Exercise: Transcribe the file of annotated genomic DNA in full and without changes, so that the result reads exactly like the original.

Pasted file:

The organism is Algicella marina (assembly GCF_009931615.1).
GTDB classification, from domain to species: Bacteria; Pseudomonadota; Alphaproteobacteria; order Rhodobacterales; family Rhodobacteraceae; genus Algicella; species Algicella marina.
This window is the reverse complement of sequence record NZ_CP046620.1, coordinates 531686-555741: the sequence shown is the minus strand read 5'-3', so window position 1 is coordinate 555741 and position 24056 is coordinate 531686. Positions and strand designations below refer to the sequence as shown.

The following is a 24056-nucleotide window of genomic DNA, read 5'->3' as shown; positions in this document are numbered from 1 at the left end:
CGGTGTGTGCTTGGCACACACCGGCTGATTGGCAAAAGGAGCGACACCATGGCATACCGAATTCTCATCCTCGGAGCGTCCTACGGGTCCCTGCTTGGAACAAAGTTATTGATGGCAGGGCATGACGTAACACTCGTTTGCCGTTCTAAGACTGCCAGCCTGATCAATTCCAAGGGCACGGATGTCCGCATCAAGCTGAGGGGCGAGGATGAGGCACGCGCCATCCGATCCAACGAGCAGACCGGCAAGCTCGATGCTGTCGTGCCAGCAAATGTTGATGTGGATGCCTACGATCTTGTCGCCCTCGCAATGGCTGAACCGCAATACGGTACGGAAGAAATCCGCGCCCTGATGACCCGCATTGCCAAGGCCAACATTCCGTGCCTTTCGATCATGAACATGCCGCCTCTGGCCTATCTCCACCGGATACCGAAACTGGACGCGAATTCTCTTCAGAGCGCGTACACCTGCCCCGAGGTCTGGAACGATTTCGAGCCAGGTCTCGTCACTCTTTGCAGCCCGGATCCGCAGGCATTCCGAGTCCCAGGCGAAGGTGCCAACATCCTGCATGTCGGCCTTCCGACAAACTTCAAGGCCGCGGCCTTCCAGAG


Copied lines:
The organism is Algicella marina (assembly GCF_009931615.1).
GTDB classification, from domain to species: Bacteria; Pseudomonadota; Alphaproteobacteria; order Rhodobacterales; family Rhodobacteraceae; genus Algicella; species Algicella marina.
This window is the reverse complement of sequence record NZ_CP046620.1, coordinates 531686-555741: the sequence shown is the minus strand read 5'-3', so window position 1 is coordinate 555741 and position 24056 is coordinate 531686. Positions and strand designations below refer to the sequence as shown.

The following is a 24056-nucleotide window of genomic DNA, read 5'->3' as shown; positions in this document are numbered from 1 at the left end:
CGGTGTGTGCTTGGCACACACCGGCTGATTGGCAAAAGGAGCGACACCATGGCATACCGAATTCTCATCCTCGGAGCGTCCTACGGGTCCCTGCTTGGAACAAAGTTATTGATGGCAGGGCATGACGTAACACTCGTTTGCCGTTCTAAGACTGCCAGCCTGATCAATTCCAAGGGCACGGATGTCCGCATCAAGCTGAGGGGCGAGGATGAGGCACGCGCCATCCGATCCAACGAGCAGACCGGCAAGCTCGATGCTGTCGTGCCAGCAAATGTTGATGTGGATGCCTACGATCTTGTCGCCCTCGCAATGGCTGAACCGCAATACGGTACGGAAGAAATCCGCGCCCTGATGACCCGCATTGCCAAGGCCAACATTCCGTGCCTTTCGATCATGAACATGCCGCCTCTGGCCTATCTCCACCGGATACCGAAACTGGACGCGAATTCTCTTCAGAGCGCGTACACCTGCCCCGAGGTCTGGAACGATTTCGAGCCAGGTCTCGTCACTCTTTGCAGCCCGGATCCGCAGGCATTCCGAGTCCCAGGCGAAGGTGCCAACATCCTGCATGTCGGCCTTCCGACAAACTTCAAGGCCGCGGCCTTCCAGAG